If you’re living in Spain, banking and payments will be easier once you open a bank account in Spain, especially if you don’t have a ‘chip and pin’ debit or credit card.
If you’re living and working in Spain, making and receiving payments will be easier once you open a Spanish bank account. This article aims to walk you through all the steps required to open a bank account in Spain, and the documentation required.
Since the 2008 financial crisis, the Spanish authorities have brought in additional banking regulations. For customers with day-to-day banking needs (rather than investment or business accounts) this primarily shows as increased security when opening an account. However, the process is still easy and more straightforward than in many other European countries.
Choosing a bank in Spain
Spain has over 170 financial institutions, most of which offer accounts for daily use (paying bills, receiving salaries and so on). These are split into two types: cajas and bancos. Bancos, like most banks in other countries, are privately owned or public limited companies and are more likely to be national chains.
Major banks include:
Banco de Sabadell (website in 6 languages, including English)
Banco Popular (Spanish only)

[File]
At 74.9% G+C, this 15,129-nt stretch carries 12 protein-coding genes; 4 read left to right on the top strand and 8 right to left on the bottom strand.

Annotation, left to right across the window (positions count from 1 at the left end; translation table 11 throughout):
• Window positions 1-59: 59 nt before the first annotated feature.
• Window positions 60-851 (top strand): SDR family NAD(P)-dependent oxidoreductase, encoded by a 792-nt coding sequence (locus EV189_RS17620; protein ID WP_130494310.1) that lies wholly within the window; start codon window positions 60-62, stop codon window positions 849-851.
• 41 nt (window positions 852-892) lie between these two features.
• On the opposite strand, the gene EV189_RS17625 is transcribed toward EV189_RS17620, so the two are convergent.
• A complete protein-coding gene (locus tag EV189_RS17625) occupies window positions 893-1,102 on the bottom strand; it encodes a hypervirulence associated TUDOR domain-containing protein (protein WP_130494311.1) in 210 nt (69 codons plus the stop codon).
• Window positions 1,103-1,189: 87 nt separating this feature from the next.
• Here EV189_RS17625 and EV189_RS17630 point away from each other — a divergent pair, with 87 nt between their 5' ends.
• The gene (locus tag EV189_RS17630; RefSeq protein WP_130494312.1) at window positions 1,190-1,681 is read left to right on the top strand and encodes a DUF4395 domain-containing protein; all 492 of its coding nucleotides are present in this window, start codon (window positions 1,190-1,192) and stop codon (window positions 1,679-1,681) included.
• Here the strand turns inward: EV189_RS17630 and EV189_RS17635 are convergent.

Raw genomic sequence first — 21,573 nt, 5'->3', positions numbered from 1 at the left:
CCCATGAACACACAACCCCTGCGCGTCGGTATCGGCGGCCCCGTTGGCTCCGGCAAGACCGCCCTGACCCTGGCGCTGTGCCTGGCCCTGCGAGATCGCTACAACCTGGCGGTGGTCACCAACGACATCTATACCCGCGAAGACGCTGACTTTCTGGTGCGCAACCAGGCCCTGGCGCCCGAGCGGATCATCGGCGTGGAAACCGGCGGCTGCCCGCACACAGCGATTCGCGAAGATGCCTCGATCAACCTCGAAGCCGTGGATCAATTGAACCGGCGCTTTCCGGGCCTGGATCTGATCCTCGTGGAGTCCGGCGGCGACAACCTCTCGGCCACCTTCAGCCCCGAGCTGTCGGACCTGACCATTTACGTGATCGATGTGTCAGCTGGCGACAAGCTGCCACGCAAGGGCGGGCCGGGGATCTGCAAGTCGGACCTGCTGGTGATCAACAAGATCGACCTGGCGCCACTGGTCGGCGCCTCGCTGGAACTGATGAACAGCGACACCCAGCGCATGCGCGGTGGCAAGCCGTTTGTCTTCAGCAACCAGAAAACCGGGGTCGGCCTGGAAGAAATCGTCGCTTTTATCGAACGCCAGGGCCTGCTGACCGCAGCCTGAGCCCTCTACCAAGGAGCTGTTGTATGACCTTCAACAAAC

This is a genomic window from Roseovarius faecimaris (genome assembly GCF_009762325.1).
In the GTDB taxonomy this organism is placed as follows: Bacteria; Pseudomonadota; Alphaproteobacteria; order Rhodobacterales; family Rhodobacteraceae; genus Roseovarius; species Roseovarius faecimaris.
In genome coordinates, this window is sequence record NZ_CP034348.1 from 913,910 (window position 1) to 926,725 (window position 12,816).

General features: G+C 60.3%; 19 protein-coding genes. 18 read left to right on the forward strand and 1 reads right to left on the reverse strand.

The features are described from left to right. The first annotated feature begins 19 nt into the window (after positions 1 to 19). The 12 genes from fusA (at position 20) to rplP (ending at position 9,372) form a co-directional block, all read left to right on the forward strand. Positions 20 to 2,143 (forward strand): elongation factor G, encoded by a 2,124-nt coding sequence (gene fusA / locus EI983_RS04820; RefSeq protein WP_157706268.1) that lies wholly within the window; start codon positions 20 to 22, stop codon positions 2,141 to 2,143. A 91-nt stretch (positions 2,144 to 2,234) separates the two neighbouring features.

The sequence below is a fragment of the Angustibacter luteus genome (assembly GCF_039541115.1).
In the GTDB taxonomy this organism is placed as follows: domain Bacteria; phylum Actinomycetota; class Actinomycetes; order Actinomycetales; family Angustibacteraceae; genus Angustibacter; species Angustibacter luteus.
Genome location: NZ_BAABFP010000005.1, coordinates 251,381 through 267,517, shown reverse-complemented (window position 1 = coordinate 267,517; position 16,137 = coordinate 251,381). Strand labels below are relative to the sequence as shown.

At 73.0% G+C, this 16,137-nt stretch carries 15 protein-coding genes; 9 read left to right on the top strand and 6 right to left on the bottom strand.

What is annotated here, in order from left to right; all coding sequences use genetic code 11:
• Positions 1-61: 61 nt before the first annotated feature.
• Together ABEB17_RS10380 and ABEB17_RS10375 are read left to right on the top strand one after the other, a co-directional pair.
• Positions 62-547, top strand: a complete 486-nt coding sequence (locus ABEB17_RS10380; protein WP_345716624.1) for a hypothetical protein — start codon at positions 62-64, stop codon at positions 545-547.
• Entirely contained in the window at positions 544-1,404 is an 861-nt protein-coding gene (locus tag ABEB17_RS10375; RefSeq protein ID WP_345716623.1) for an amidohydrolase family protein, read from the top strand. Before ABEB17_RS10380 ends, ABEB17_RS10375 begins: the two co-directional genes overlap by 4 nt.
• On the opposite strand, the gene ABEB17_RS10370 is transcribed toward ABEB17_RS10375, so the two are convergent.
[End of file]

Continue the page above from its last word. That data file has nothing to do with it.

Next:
Santander (Spanish only, do not expect to transfer an account from another country easily)
BBVA (Spanish only)
La Caixa (Spanish)
Cajas are state owned, and are often very local. Some have just a few branches while others are spread across a large area. They tend to be more socially and ethically aware, investing in local infrastructure and other projects. It can be hard to choose a caja before you arrive in Spain as the easiest way to find one is to look for branches in your vicinity, and then check their websites for charges and number of branches.
Catalunya Caixa and Bankia (a partly nationalised conglomerate made from joining a number of regional cajas) provide their website in English.
Bank charges and fees in Spain
Most banks charge an annual fee for administration of a current account (cuenta corriente). This is typically EUR 15–30. There are often additional charges for credit (tarjeta de crédito) and debit cards (tarjeta de débito); additional account holders; savings accounts (cuenta de ahorros) and other items like cheque/check books. Expect to also pay a number of small fees, such as a charge of EUR 0.50–3 for withdrawals from other banks’ ATMs.
It is possible to avoid many of these fees by shopping around. A paycheque account (cuenta nómina) typically has lower charges but must be the account your salary is paid into. Special offers available at time of writing include free credit and debit cards with a no-fee salary account and no-fee online-only accounts with major institutions. Students, young people (30 or under) and those over 55 may also qualify for discounts.
Opening a Spanish bank account before you move
Many Spanish banks accept non-resident accounts, so it is possible to set up an account in advance of your move. It’s easiest to do this in person, though, as credit cards and cheque books typically can’t be sent internationally. Many banks have websites and phone services, and a few even offer these in English. Internet-only banks are typically only available for residents. A bank with a quick turn around can open an account and provide a card, cheque book and PIN (to collect from the branch) within a week.